So why am I telling you all of this, besides to invoke a bit of sympathy for how tired we will all be by Sunday morning? To let you know that its not going to be a normal week here at Psych Your Mind. We've decided to forgo our usual posts this week in order to do a semi "live-blogging" from the SPSP conference. We are not entirely sure what this will look like, but likely it will end up being each of us posting one or two brief write-ups summarizing the talks we heard that day, highlighting interesting or favorite findings, or merely complaining about the sheer enormity of the entire event (okay, less likely to be that last one, I'll save that for the personal blog). We may also be tweeting one-liners if we hear an interesting tidbit or attend a particularly cutting-edge talk that we just can't wait to tell the world about. So keep checking back with us here at PYM all weekend long (starting Thursday)!

If you'd like to find out more about the conference, you can go to the website here or check out their schedule here.

Any questions about the SPSP Conference? Any particular talks or topics you want us to blog about? Perhaps some words of comfort?

Wednesday, January 18, 2012

Do Positive Emotions Shape Our Health?

This post continues our tradition of guest blogs on Psych-Your-Mind! Here, Elizabeth Hopper-- graduate student at the University of California, Santa Barbara-- discusses the possibility that positive emotions might matter a lot for your health. Read on!

You may have heard that negative emotions can have an impact on your health: for example, you may have been told that people who are prone to becoming stressed or hostile have a higher risk of cardiovascular disease.  But what about positive emotions?  Are positive emotions simply a nice experience to have, or can they actually serve to protect your health?  In today's post, I'll discuss some of the recent findings on positive emotions and health, and discuss how positive emotions might help to lower your risk of heart disease.

Monday, January 16, 2012

Is Graduate School a Ponzi Scheme?

A couple of years ago, this article ran in the Economist. In the article, the author takes the point of view that the pursuit of a PhD degree is a waste of time. Whether or not you agree with this perspective, it is important to consider the points being made. If you are, or have been, a graduate student, you probably learned much of this during your time in graduate school.

Friday, January 13, 2012

Friday Fun: Five Surprising Findings from 2011

Social psychology findings can sometimes seem obvious. At times, however, they contradict common sense, make us question our assumptions, or are just plain bizarre. Here are five of such findings, published in the past year, that particularly caught my attention:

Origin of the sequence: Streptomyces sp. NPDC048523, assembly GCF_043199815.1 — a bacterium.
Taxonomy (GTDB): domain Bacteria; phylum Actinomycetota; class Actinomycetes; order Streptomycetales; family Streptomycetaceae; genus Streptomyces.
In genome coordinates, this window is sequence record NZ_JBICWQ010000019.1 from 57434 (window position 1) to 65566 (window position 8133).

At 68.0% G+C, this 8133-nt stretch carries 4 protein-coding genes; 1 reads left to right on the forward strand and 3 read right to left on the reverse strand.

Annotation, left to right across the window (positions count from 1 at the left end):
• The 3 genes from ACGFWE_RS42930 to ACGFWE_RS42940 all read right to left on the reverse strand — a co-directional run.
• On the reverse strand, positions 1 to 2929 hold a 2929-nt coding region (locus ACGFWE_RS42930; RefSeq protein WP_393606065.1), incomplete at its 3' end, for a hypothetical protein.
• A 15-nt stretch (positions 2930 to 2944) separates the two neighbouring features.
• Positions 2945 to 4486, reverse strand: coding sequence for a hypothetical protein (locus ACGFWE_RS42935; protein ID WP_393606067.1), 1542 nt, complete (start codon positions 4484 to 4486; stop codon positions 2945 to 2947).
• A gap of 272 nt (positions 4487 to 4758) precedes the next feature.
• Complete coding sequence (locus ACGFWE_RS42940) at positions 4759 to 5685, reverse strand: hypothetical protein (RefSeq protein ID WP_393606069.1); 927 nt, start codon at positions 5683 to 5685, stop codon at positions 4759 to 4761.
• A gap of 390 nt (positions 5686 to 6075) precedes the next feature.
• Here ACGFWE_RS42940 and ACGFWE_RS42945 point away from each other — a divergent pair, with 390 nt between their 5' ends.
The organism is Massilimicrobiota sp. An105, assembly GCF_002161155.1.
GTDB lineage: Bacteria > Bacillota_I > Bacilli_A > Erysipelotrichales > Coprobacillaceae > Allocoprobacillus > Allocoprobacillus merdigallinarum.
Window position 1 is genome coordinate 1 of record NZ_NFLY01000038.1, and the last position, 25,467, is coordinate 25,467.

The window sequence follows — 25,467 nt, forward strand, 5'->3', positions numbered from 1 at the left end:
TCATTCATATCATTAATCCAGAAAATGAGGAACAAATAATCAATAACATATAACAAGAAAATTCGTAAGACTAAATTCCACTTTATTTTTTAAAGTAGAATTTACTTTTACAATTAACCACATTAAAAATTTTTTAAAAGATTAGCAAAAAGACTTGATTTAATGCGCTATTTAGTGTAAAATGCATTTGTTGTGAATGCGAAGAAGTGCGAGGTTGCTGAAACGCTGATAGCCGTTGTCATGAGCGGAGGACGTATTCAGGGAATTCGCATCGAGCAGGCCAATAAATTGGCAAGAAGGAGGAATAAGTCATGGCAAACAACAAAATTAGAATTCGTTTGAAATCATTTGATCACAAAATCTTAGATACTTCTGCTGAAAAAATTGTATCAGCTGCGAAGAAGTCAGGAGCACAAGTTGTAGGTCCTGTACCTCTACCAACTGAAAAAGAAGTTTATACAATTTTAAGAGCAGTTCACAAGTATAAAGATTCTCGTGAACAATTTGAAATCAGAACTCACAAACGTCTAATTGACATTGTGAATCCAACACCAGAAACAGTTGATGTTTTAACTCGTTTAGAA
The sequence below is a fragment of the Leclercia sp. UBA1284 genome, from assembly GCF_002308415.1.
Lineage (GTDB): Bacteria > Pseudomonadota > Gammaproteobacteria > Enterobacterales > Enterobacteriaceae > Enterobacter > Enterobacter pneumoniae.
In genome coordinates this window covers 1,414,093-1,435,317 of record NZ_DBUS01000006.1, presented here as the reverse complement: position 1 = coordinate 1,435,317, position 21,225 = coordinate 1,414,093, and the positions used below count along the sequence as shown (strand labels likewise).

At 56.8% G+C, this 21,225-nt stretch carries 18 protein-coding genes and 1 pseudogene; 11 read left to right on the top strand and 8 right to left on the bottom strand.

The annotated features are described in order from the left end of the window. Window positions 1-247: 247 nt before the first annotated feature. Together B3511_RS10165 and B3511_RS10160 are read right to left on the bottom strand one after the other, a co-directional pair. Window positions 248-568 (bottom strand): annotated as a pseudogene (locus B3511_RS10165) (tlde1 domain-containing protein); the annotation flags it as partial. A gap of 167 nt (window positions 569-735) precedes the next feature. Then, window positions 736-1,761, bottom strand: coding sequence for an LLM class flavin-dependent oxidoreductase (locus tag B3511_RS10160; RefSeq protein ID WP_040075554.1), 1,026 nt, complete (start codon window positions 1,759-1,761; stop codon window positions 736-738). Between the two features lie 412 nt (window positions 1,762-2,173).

Monday, January 9, 2012

Psychology says couples who play together stay together

To be completely correct, psychological research suggests that couples who play together feel closer, experience more positive emotions, and as a result are happier together, but that doesn’t have the same ring does it? 

This couple knows how to keep it exciting
If boredom, is the silent relationship killer, novel and arousing activities seem to be the powerful antidote. Art Aron and colleagues have found that couples who engage in more novel and arousing activities together are happier in their relationships. And these results aren’t just correlational – Aron actually had couples come into the lab and engage in exciting or mundane tasks. Couples in the exciting condition got strapped together with Velcro and had to crawl their way through an obstacle course while holding a pillow between them. The explanation of the mundane activity might put you to sleep. Couples who got to take part in the Velcro obstacle course reported feeling happier in their relationships than couples who took part in the mundane activity or no activity at all. Why does participation in a novel and arousing obstacle course lead to a happier relationship? 

Friday, January 6, 2012

Friday Fun: Michael's Favorite Posts of 2011

This year has been a wonderful ride for Psych Your Mind. We've had over 130 entries since the blog started in mid March of last year. In that short time, our fearless team of bloggers has covered nearly every topic from almost every angle! Looking back on our year, I thought I'd spotlight my favorite posts. These weren't necessarily the most-read posts, but they were definitely must-reads!

Tuesday, January 3, 2012

How to trick yourself into keeping your New Year's Resolution

Year after year we make ambitious New Year's Resolutions, 90% of which ultimately fail, according to a 2007 study. There is no shortage of advice on how to make this year the one where you actually stick with your resolution: we know that we should set realistic goals, take things one step at a time, enlist support, and bounce back from setbacks rather than giving up too easily. And yet, somehow we still manage to fail, time and time again. If you are a chronic resolution-breaker, or if the mere thought of your resolution makes you want to run for the hills, it might be time to try an anti-resolution approach. Here are three of my favorite ideas for making a resolution that's almost impossible not to keep:

Monday, January 2, 2012

The Difficulties of Scientific Writing (An Update)

Writing is so hard!
When I was a young graduate student, with one publication to my record, I ambitiously wrote a piece for the Association of Psychological Science's (APS) Magazine, the Observer, lamenting the difficulties of scientific writing. Oh, to be a young researcher again!

I look back on this bit of writing with equal parts pride (the Observer goes out to all APS members) and embarrassment (here I was, early in my career, trying to tell people how to write). Anyway, as we are starting the New Year, I thought it might be fitting to take another look at this piece and give my new perspective on scientific writing, now that I've had a bit more experience. Here goes nothing!